Hkmp5sd
January 23, 2003, 12:24 AM
Guns Used in Crime: Firearms, Crime and Criminal Justice (http://www.ojp.usdoj.gov/bjs/pub/pdf/guic.pdf)

Firearm Use by Offenders (http://www.ojp.usdoj.gov/bjs/pub/pdf/fuo.pdf)

Guns and Crime: Handgun Victimization, Firearm Self-Defense, and Firearm Theft (http://www.ojp.usdoj.gov/bjs/pub/ascii/hvfsdaft.txt)

444
January 23, 2003, 12:26 AM
Out of all the GSW calls I have run (I have had two in the last week), I had one where a full auto weapon had been reported to have been used. Three people were standing in front of a house with an attached garage. They were cornered where the garage attached to the house. It was reported that two guys stood in the driveway; one with a handgun and the other with a "machine gun". There was brass all over the driveway, I would estimate somewhere around 50 rounds had been fired leading me to believe the report of the "machine gun". One person was slightly injured by broken glass from a shattered window.

Harold Mayo
January 23, 2003, 12:52 AM
I appreciate the links to the studies but they tell little or nothing. All of them were done based on interviews with inmates rather than on actual reports from LE officers and agencies. Definitions given in the study might or might not mean anything to the convicts. I am so used to dealing with people who know something about firearms that I am continually shocked (although I should have gotten over it by now) to learn that the majority of the public know NOTHING about fully automatic weapons and the difficulties in obtaining them.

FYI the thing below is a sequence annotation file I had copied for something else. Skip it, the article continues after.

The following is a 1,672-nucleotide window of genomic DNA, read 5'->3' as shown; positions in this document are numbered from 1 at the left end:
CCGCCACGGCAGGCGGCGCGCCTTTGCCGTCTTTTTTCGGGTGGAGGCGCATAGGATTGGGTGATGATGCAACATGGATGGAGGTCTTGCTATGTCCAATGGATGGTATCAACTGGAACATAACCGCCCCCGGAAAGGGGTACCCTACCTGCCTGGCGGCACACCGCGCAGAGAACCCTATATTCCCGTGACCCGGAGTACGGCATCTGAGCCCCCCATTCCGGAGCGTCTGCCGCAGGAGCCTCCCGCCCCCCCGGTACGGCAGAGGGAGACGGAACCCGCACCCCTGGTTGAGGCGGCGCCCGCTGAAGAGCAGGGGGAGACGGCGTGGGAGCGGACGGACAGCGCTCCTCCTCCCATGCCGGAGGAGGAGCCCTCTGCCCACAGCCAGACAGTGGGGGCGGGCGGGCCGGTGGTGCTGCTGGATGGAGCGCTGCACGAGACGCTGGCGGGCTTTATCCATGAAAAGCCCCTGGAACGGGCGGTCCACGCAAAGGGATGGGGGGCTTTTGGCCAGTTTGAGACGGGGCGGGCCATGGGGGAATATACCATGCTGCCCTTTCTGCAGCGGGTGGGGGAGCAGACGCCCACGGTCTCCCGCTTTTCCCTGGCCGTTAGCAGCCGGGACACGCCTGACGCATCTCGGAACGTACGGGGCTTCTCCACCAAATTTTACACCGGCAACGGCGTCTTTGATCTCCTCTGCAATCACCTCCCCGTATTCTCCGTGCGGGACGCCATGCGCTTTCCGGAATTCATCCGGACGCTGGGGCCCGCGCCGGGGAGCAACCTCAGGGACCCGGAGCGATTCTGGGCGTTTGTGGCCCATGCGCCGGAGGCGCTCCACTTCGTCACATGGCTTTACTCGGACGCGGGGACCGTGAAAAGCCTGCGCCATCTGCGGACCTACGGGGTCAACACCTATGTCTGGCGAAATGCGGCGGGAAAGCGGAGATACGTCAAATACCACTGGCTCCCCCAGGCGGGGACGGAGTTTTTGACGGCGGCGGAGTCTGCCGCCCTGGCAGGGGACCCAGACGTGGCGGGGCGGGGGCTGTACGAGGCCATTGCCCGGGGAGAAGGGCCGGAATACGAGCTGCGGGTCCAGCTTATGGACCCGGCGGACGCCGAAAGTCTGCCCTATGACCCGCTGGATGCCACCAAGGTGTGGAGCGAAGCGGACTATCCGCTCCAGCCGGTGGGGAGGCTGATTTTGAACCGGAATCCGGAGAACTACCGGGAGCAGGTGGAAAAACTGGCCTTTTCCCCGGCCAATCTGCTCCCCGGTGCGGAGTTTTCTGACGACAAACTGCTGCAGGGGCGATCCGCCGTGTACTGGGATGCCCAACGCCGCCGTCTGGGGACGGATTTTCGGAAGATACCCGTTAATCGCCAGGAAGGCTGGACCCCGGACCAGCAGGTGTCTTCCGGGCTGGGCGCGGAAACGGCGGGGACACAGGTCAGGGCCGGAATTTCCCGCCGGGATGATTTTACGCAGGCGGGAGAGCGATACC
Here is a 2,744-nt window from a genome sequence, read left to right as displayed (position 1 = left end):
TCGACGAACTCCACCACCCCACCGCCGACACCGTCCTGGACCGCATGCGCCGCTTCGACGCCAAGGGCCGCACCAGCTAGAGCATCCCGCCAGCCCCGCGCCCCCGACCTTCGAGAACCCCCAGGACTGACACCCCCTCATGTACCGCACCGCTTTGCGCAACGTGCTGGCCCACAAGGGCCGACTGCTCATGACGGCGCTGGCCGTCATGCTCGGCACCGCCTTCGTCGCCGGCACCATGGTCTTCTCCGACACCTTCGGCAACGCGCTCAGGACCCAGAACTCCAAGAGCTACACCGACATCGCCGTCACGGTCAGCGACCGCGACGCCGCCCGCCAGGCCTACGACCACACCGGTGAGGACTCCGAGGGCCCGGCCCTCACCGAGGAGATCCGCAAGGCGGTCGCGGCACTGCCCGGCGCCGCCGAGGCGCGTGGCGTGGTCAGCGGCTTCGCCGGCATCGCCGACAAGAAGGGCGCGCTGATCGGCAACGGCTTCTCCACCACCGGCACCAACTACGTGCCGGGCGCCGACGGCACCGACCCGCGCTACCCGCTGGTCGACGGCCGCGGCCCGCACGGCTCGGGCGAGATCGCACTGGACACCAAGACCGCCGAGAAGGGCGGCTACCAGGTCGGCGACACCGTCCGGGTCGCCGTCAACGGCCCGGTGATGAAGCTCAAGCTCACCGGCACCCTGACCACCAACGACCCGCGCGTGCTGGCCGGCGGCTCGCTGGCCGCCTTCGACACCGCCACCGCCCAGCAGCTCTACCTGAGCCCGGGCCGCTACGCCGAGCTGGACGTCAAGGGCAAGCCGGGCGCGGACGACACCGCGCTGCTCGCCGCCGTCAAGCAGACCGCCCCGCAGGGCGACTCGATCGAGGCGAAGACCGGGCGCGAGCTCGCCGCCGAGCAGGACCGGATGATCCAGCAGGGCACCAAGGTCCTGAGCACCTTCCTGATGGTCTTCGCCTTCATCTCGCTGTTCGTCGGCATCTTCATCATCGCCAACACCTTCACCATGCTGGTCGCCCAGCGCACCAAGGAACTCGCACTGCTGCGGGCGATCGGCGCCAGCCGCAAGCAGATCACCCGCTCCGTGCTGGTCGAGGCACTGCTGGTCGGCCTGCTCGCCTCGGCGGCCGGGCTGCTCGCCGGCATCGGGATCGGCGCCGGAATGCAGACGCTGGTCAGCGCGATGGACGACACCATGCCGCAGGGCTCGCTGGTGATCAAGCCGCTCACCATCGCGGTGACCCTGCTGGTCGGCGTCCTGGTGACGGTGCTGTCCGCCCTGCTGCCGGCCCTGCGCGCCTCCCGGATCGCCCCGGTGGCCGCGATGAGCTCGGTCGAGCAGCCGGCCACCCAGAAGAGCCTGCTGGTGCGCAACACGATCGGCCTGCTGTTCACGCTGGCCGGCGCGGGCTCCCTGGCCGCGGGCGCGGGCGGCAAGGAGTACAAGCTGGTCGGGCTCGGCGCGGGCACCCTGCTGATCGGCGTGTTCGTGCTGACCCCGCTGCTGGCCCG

The studies in the above links lump "military-style semi-automatic and fully-automatic" firearms in the same category in every case. My AR15s are equivalent to an M16 in the eyes of that study. One of them goes on to say that the inmates reported that they bought x-percentage of their "military-style semi-automatic and fully-automatic" weapons from a retail outlet. I am in doubt that most criminals pick up full-auto stuff from stores. The authors of the studies don't seem to make much of a distinction between semi- and fully-automatic weapons. I makes me wonder if the study was done by a bureaucrat who DOESN'T know anything about firearms other than some definitions given to him/her/them by their superiors in whatever government branch they happened to be working in.

Matthew Courtney
January 23, 2003, 02:23 AM
.444

Your post intrigues me. As there were no serious injuries, will a gun profile be done from the recovered bullets and brass to narrow down the firearm likely used. 50 shots are easy with a semi in 20-30 seconds. Witness reports from people under heavy fire tend to be not so reliable.

Just curious.

Triad
January 23, 2003, 02:38 AM
IIRC, there have been two cases where registered weapons were used. Both of them were committed by cops. The second incident was fairly recent, I read about it on TFL.

Justin